By Neil Bhatiya, Climate and Diplomacy Fellow
For the past two days, United Nations member-states have been meeting in Turkey at the inaugural World Humanitarian Summit. As the pre-Summit communiqué makes clear, participants will face a daunting challenge: tens of million people forcibly displaced due to conflict or natural disasters, a situation which has Europe (as well as host country Turkey) facing a refugee crisis. Even larger numbers are in need of international financial assistance, a fact which has taxed the global relief community (according to the UN, the annual funding shortfall for humanitarian relief is $15 billion).
Among the regions where this nexus presents a high risk to a substantial number of people is South Asia. Around a quarter of India’s population is currently mired in one of the worst droughts in a decade, thanks to a combination of climate change impacts and a strong El Nino, which has dried out much of Asia. Alongside the drought is an unprecedented heat wave, with temperatures reaching nearly 130 degrees, hot enough to melt the asphalt on city streets. The prognosis is as dire for longer-term challenges. Projected sea level rise could expose nearly 40 million Indians to coastal flood by 2050, according to the United Nations; Pakistani and Bangladeshi coastal cities are also at risk.
These disaster risks have profound political and diplomatic consequences. Water, food, and energy security issues are inextricably linked in the South Asia context. Water resources have to feed India’s energy infrastructure (most of which are thermal plants requiring water as a coolant), its agriculture sector, as well as provide for human consumption (which increases drastically in a heat wave). The current Indian drought/heat wave, like most natural disasters worldwide, affect low-income and politically marginalized communities the hardest. Those without a cushion of financial resources often choose migration as an adaptation strategy; however, in doing so, family ties can be severed (many of the more desperate have chosen suicide as an escape). Activists in India are warning about the proliferation of “water wives” – while polygamy is officially illegal in the country, some men marry multiple women to increase the number of household members who can fetch water.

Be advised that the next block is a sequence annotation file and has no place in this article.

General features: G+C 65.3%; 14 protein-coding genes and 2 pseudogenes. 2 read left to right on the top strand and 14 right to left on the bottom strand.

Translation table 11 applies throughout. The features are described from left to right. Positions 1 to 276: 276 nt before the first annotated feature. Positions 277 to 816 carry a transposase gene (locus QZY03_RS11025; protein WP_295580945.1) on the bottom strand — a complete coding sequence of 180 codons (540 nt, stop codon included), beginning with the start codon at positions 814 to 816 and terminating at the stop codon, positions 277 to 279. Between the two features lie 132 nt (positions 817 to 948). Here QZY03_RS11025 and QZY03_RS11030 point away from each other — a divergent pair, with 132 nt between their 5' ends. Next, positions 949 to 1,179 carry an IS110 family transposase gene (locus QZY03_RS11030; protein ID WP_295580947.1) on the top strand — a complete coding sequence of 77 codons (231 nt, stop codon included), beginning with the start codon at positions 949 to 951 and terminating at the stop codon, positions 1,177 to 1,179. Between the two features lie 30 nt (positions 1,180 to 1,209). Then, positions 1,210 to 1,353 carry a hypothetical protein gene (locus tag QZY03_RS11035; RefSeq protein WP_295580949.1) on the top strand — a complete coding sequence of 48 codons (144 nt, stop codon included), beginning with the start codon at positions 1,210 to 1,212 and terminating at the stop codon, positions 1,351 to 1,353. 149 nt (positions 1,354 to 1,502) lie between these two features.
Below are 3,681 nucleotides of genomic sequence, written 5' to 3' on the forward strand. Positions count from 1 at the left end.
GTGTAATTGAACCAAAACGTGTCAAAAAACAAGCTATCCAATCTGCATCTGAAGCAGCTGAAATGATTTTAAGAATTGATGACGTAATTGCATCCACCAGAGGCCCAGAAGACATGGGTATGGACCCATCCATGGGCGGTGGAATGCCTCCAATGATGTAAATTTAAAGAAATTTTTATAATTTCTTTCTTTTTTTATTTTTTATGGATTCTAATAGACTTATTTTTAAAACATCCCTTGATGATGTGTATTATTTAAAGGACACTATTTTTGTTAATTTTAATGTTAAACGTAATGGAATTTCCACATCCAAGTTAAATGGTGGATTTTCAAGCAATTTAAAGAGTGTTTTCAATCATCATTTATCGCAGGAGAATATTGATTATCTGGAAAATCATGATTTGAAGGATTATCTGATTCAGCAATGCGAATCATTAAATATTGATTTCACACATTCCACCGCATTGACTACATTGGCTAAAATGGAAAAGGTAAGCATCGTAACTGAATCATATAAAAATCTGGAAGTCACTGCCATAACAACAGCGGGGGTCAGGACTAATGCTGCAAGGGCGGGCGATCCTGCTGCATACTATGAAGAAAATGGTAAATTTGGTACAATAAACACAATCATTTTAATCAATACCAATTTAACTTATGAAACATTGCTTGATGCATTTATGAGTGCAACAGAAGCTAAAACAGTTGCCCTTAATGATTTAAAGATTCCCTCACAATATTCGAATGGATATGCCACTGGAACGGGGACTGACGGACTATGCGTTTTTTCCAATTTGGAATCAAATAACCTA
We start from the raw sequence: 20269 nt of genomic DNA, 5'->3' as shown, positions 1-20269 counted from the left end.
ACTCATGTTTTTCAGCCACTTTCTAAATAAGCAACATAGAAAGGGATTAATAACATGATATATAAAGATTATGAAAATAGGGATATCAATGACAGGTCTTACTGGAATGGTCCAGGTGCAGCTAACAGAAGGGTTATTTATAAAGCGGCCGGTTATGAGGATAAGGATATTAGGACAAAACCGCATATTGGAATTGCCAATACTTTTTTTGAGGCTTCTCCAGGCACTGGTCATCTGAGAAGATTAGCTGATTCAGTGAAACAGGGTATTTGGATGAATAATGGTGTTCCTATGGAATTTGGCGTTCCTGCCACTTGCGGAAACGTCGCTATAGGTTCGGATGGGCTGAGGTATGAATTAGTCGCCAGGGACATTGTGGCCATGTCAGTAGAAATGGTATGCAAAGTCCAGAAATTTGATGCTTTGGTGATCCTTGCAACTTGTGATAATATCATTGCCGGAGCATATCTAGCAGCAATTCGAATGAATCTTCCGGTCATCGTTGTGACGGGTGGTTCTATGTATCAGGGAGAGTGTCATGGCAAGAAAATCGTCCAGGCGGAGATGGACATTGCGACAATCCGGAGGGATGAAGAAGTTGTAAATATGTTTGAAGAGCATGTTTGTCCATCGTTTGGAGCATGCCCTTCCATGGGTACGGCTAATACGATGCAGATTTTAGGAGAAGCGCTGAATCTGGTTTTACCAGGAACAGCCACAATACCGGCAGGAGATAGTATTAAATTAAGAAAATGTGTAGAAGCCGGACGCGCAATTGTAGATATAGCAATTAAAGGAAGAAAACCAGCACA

The regional dynamic here is also a critical concern. While historically India and Pakistan have put transboundary water cooperation (especially the Indus River system) on a stable footing, there is an oft-cited concern that accelerating scarcity due to expanding demand and dwindling supply will contribute to the continued strained relationship. India’s long-term plan for the conveyance of water from surplus to deficit states, to be accomplished through the diversion of the Ganges and Brahmaputra rivers, has been met with protest by Bangladesh, which fears that the decreased flow of both will play havoc with its economy. Hopefully countries in the region can expand upon this cooperative model; however, those steps will require a higher degree of political will for dialogue and normalization than has been demonstrated in recent years.
The global political and diplomatic system is still only in the infant stages of addressing these issues in a systematic way. The past year has seen the coalescing of several multilateral and multistakeholder initiatives to address state fragility and conflict risk from climate and disaster scenarios. The Sustainable Development Goals, the Sendai Framework for Disaster Risk Reduction, and the G7’s efforts to address climate change and security are all geared to developing and implementing recommendations to build capacity at the local level, as well as marshal resources across the international community for emergency response.
On a bilateral basis, the United States is wasting no opportunity to embed these concerns deeper into its foreign policy, especially in the Asia-Pacific region. President Obama’s attendance at this year’s G7 Summit in Japan was preceded by an historic trip to Vietnam. Among the issues on the agenda was the contours of a partnership on climate change, included on disaster relief preparedness; notably, the discussion to return U.S. military resources to the country for the first time since the Vietnam war ended was focused on pre-positioning equipment to help respond to regional natural disasters.
The first annual World Humanitarian Summit will likely succeed at providing the framework for an ambitious agenda and re-focusing international attention on global norms surrounding humanitarian conduct in conflict and disaster situations. However, for that commitment to have a demonstrable impact on the ground states need to bridge the financial gap through concrete commitments; otherwise state fragility from climate and disaster risk will continue to be a first order concern for the international community.